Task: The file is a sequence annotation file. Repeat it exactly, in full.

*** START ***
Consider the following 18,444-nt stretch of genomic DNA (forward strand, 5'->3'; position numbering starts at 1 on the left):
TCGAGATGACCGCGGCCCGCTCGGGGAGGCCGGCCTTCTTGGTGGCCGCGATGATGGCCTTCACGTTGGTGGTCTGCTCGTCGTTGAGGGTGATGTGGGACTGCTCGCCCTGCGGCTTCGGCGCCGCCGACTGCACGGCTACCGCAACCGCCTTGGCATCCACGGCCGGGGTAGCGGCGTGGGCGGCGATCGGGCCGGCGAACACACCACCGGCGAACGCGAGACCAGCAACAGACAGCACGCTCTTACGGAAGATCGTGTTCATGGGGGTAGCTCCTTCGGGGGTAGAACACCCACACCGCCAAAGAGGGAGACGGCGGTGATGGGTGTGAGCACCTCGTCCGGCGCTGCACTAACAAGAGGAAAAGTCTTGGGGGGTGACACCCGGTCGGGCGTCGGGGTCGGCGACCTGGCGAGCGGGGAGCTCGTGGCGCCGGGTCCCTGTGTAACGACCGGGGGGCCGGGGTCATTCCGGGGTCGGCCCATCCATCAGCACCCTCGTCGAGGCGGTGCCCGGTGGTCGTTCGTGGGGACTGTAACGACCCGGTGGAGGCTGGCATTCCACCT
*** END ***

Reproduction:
Consider the following 18,444-nt stretch of genomic DNA (forward strand, 5'->3'; position numbering starts at 1 on the left):
TCGAGATGACCGCGGCCCGCTCGGGGAGGCCGGCCTTCTTGGTGGCCGCGATGATGGCCTTCACGTTGGTGGTCTGCTCGTCGTTGAGGGTGATGTGGGACTGCTCGCCCTGCGGCTTCGGCGCCGCCGACTGCACGGCTACCGCAACCGCCTTGGCATCCACGGCCGGGGTAGCGGCGTGGGCGGCGATCGGGCCGGCGAACACACCACCGGCGAACGCGAGACCAGCAACAGACAGCACGCTCTTACGGAAGATCGTGTTCATGGGGGTAGCTCCTTCGGGGGTAGAACACCCACACCGCCAAAGAGGGAGACGGCGGTGATGGGTGTGAGCACCTCGTCCGGCGCTGCACTAACAAGAGGAAAAGTCTTGGGGGGTGACACCCGGTCGGGCGTCGGGGTCGGCGACCTGGCGAGCGGGGAGCTCGTGGCGCCGGGTCCCTGTGTAACGACCGGGGGGCCGGGGTCATTCCGGGGTCGGCCCATCCATCAGCACCCTCGTCGAGGCGGTGCCCGGTGGTCGTTCGTGGGGACTGTAACGACCCGGTGGAGGCTGGCATTCCACCT